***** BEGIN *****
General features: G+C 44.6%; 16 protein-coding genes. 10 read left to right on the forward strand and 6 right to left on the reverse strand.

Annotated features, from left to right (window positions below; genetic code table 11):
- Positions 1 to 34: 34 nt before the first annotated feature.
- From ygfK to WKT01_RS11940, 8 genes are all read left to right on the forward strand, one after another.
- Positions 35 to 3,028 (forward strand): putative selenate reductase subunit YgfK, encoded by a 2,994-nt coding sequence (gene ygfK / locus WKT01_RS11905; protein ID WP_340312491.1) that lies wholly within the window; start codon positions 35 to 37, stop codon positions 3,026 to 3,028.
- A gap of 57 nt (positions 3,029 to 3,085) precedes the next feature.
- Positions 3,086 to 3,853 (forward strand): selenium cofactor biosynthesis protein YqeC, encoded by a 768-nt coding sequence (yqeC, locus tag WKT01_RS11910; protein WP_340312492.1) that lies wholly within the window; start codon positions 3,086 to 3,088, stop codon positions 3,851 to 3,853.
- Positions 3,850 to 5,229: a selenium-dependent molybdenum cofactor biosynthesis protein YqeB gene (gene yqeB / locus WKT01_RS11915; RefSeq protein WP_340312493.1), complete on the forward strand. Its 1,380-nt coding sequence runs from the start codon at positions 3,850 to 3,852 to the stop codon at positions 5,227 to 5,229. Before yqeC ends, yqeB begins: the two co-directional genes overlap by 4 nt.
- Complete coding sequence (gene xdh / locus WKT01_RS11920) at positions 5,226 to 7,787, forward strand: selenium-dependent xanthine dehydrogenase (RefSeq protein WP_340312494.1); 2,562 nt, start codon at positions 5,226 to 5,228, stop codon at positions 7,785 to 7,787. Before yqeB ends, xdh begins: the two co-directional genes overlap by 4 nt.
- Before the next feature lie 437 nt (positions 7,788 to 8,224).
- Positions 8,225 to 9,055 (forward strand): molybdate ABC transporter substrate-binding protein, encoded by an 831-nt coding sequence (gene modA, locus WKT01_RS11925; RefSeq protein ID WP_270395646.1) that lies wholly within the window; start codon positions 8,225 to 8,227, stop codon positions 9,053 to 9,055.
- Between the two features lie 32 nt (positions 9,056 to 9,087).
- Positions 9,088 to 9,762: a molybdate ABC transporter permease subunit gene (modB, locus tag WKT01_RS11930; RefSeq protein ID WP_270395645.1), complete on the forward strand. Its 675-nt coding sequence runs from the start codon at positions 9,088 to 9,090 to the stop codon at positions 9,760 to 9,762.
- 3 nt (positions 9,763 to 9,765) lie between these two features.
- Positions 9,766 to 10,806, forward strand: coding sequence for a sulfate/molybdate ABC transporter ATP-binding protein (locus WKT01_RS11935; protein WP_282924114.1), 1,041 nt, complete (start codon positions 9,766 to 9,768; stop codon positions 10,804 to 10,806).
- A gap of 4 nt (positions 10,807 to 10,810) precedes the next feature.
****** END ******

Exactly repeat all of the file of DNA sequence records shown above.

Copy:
General features: G+C 44.6%; 16 protein-coding genes. 10 read left to right on the forward strand and 6 right to left on the reverse strand.

Annotated features, from left to right (window positions below; genetic code table 11):
- Positions 1 to 34: 34 nt before the first annotated feature.
- From ygfK to WKT01_RS11940, 8 genes are all read left to right on the forward strand, one after another.
- Positions 35 to 3,028 (forward strand): putative selenate reductase subunit YgfK, encoded by a 2,994-nt coding sequence (gene ygfK / locus WKT01_RS11905; protein ID WP_340312491.1) that lies wholly within the window; start codon positions 35 to 37, stop codon positions 3,026 to 3,028.
- A gap of 57 nt (positions 3,029 to 3,085) precedes the next feature.
- Positions 3,086 to 3,853 (forward strand): selenium cofactor biosynthesis protein YqeC, encoded by a 768-nt coding sequence (yqeC, locus tag WKT01_RS11910; protein WP_340312492.1) that lies wholly within the window; start codon positions 3,086 to 3,088, stop codon positions 3,851 to 3,853.
- Positions 3,850 to 5,229: a selenium-dependent molybdenum cofactor biosynthesis protein YqeB gene (gene yqeB / locus WKT01_RS11915; RefSeq protein WP_340312493.1), complete on the forward strand. Its 1,380-nt coding sequence runs from the start codon at positions 3,850 to 3,852 to the stop codon at positions 5,227 to 5,229. Before yqeC ends, yqeB begins: the two co-directional genes overlap by 4 nt.
- Complete coding sequence (gene xdh / locus WKT01_RS11920) at positions 5,226 to 7,787, forward strand: selenium-dependent xanthine dehydrogenase (RefSeq protein WP_340312494.1); 2,562 nt, start codon at positions 5,226 to 5,228, stop codon at positions 7,785 to 7,787. Before yqeB ends, xdh begins: the two co-directional genes overlap by 4 nt.
- Before the next feature lie 437 nt (positions 7,788 to 8,224).
- Positions 8,225 to 9,055 (forward strand): molybdate ABC transporter substrate-binding protein, encoded by an 831-nt coding sequence (gene modA, locus WKT01_RS11925; RefSeq protein ID WP_270395646.1) that lies wholly within the window; start codon positions 8,225 to 8,227, stop codon positions 9,053 to 9,055.
- Between the two features lie 32 nt (positions 9,056 to 9,087).
- Positions 9,088 to 9,762: a molybdate ABC transporter permease subunit gene (modB, locus tag WKT01_RS11930; RefSeq protein ID WP_270395645.1), complete on the forward strand. Its 675-nt coding sequence runs from the start codon at positions 9,088 to 9,090 to the stop codon at positions 9,760 to 9,762.
- 3 nt (positions 9,763 to 9,765) lie between these two features.
- Positions 9,766 to 10,806, forward strand: coding sequence for a sulfate/molybdate ABC transporter ATP-binding protein (locus WKT01_RS11935; protein WP_282924114.1), 1,041 nt, complete (start codon positions 9,766 to 9,768; stop codon positions 10,804 to 10,806).
- A gap of 4 nt (positions 10,807 to 10,810) precedes the next feature.